What is the “Meeting of Creditors”?

03 Aug What is the “Meeting of Creditors”?

The phrase “Meeting of Creditors” strikes fear into most of my clients’ hearts. They hear these words and get a mental image of sitting in a large, darkened room with a spotlight in their face and their creditors in hooded robes surrounding them.

The reality? In virtually all cases, there’s nothing to worry about. In fact, except in three types of cases, it is overwhelmingly likely that no creditors will show up. That’s right–not a single creditor attends the Meeting of Creditors in most cases.

What are the three exceptions?

1. Where you lied, or provided false, misleading or incorrect information on your petition or schedules. The Chapter 7 Trustee and U.S. Trustee see thousands of bankruptcy cases each year. Cases that don’t fit together properly stand out like a sore thumb, and it’s likely that you will be questioned closely about your statements.

2. Where you run your own business. In these cases, debt often is higher, and your creditors may be more comfortable in dealing with the bankruptcy system. Even here, however, the primary emphasis is the correctness and completeness of the schedules.

3. Where you are involved in a divorce. Here, your soon-to-be-ex-spouse may want to point out errors in your schedules or simply try to embarrass you.

Note that even if a creditor shows up, it’s unlikely that they will ask hard questions. “Why haven’t you paid” or “When will you pay” are not proper questions.

So what *does* happen? The trustee swears you in, verifies your identity (driver’s license and social security card), and then typically confirms (under oath) that all of the information in the schedules is true and correct, that you listed all of your assets and all of your debts. You may be asked why you filed the case, with the answer being just a few general words: job loss, illness, divorce. Depending on the details of your case, you may be asked additional questions about real property, a business, your job, etc.

Some Meetings of Creditors last for (literally) 30 seconds. Others can run longer. The typical meeting here in Maryland is about 3-5 minutes in a Chapter 7, and 5-7 minutes in a typical Chapter 13.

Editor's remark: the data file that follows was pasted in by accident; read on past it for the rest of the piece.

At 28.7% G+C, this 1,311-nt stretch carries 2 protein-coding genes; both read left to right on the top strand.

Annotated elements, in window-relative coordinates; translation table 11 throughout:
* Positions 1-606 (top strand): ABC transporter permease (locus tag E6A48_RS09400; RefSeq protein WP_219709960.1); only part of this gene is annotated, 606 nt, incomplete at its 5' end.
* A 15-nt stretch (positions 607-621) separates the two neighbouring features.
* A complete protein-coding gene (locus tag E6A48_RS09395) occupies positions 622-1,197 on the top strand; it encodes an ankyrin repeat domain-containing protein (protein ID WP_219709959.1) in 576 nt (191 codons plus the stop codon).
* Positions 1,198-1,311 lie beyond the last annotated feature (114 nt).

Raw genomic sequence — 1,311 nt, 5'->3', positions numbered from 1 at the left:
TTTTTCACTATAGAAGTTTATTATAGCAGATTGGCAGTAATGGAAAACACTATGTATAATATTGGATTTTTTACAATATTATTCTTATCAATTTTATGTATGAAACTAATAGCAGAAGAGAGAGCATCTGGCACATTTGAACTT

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Brett Weiss, a senior partner at The Weiss Law Group, LLC, represents people and businesses in all phases of bankruptcy. He has experience in complex individual Chapter 7, Chapter 11, and Chapter 13 bankruptcy cases, and in Chapter 11 small business restructuring and reorganization. Mr. Weiss lectures nationally on bankruptcy issues. He has testified before the Federal Bankruptcy Rules Committee, the Consumer Financial Protection Bureau, and has twice testified before Congress on bankruptcy and credit issues. Brett Weiss is the co-author of Chapter 11 for Individual Debtors, and has written Not Dead Yet: Bankruptcy After BAPCPA, for the Maryland Bar Journal, as well as hundreds of blogs for the Bankruptcy Law Network. With his colleague, Daniel Press, he recorded a 13-hour basic bankruptcy training series, and leads intensive three-day Chapter 11 training boot camps. Mr. Weiss has received international media attention in connection with his work. He was interviewed by Barbara Walters on The View, has appeared on the Today Show, Good Morning America, ABC News with Peter Jennings, the Montel Williams Show, National Public Radio, AARP-TV, the BBC World Service, German state television, and numerous local radio and television programs, and been quoted in Money magazine, The Washington Post and The Baltimore Sun, among others. Brett Weiss is the previous Maryland State Chair for the National Association of Consumer Bankruptcy Attorneys, a founding member of the Bankruptcy Law Network, on the board of the Maryland State Bar Consumer Bankruptcy Council, and a member of the American Bankruptcy Institute and the Bankruptcy Bar Association of Maryland. He has received the Distinguished Service Award from the National Association of Consumer Bankruptcy Attorneys for his work on behalf of consumers across the country. Mr. Weiss is admitted to practice before Maryland and District of Columbia federal and state courts, the United States Courts of Appeals for the DC, Fourth and Eighth Circuits, the United States Tax Court, and the Supreme Court of the United States, and has been practicing law since 1983.

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